Last updated on May 2019

Lidocaine For Treatment of Post-operative Pain From Donor Sites Following Burn Injury.

Brief description of study

Burn pain is known to be one the most severe forms of acute pain often requiring large amounts of narcotics in addition to other adjuvants. Topical lidocaine is effective for controlling pain in various settings including dressing changes of burns. The aim of this study is to demonstrate the effectiveness of topical lidocaine in decreasing pain scores and narcotic requirements when applied to donor graft sites while at the same time not interfering with the standard of care TheraBond dressing. During this study the investiagtors will be monitoring for evidence of delayed wound healing, and surgical site infection.

Detailed Study Description

Pain from burns is a severe form of acute pain that requires aggressive use of opioids. Even with the implementation of multiple modalities for analgesia, pain from skin debridements and grafting procedures remains a challenge to control. Local anesthetics have been used for pain relief in burn patients previously as a topical gel or IV infusion and have been found to significantly reduce medication consumption, without apparent adverse effects on wound healing. Lidocaine actually has potent anti-inflammatory effects which could be advantageous on wounds. In addition, topical application of lidocaine to wounds result in different degrees of systemic absorption. High concentrations of lidocaine have potential for central nervous system (seizures (>5mg/L)) and cardiovascular toxicity (arrhythmias (>9mg/L)). Plasma concentration of lidocaine depend upon drug dose, rate of absorption, patient weight, physical status and thickness of skin harvested. A prior study where up to 6.7mg/kg of 2% lidocaine with epinephrine was sprayed on donor graft sites found that systemic lidocaine levels were far below toxic levels at their peak (average level of 1.4, with maximum level at 2.2). In this study the levels peaked between 30 and 60 minutes and systemic levels of lidocaine were detectable 6 hours following application of the solution. Studies have demonstrated the beneficial effects of systemic lidocaine administered via IV infusions in reducing perioperative pain scores.Topical lidocaine is effective as a topical anesthetic in multiple clinical trials however only two studies to date has shown that topical lidocaine applied to skin-harvest sites produces an analgesic effect, reduces narcotic requirements while not affecting wound healing or causing toxic blood concentrations. In both these studies systemic intravenous lidocaine levels were monitored and were found to be significantly below toxic limits. The use of topical lidocaine on donor sites is still not widely used, partly for fear the lidocaine will interfere with wound healing and/or dressing adherence. No study to date has demonstrated lidocaine solution to be effective on burn sites when used in conjunction with TheraBond silver foam dressing. TheraBond is an absorbent, atraumatic dressing coated with ionic silver that is routinely used on donor sites at the University of Florida. This study will also offer additional supporting evidence that topical lidocaine is effective in post operative pain management of donor skin sites and should be more widely utilized. In addition, this study will serve as a stepping stone for analyzing different local anesthetic solutions in the future and the potential for reapplication to surgical sites.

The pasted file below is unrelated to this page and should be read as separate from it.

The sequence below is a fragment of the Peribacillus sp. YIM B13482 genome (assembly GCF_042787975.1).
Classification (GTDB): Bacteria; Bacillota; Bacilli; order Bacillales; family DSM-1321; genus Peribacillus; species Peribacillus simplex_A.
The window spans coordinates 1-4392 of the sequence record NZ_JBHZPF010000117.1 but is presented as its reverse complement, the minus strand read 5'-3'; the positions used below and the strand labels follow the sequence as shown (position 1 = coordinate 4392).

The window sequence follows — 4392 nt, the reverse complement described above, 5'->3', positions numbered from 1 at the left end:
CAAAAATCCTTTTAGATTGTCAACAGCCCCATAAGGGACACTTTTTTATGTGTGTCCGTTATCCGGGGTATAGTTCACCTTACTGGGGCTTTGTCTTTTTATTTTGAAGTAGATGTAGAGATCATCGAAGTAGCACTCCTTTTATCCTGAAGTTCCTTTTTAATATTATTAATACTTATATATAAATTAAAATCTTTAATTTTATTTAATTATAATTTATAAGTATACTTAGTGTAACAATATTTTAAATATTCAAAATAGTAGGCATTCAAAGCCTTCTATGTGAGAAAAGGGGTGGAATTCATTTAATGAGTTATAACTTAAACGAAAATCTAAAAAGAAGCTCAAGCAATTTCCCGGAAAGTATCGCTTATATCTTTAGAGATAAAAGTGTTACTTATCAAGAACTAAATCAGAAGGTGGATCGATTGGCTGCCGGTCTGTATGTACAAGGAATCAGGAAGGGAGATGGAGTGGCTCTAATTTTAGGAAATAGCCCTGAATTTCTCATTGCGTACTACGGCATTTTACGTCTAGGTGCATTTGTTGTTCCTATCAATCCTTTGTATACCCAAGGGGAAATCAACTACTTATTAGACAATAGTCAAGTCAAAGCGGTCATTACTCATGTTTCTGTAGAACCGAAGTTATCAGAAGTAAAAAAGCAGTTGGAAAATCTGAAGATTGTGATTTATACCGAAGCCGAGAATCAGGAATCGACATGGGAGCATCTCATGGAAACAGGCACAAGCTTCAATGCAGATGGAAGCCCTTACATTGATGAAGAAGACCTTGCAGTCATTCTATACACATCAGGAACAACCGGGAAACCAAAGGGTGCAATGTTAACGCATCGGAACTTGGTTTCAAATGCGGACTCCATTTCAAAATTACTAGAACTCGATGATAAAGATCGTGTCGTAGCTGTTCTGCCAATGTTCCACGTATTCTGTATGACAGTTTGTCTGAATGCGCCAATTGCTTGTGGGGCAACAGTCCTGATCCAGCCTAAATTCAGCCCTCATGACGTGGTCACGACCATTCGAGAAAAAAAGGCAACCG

The purpose of this study is to offer the medical community data on a simple and relatively cheap adjuvant that can be utilized to help reduce the amount of post-operative pain and narcotic requirement in burn patients requiring skin grafts.

Clinical Study Identifier: NCT02229578

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Shands Hospital

Gainesville, FL United States
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Shands Hospital, University of Florida

Gainesville, FL United States
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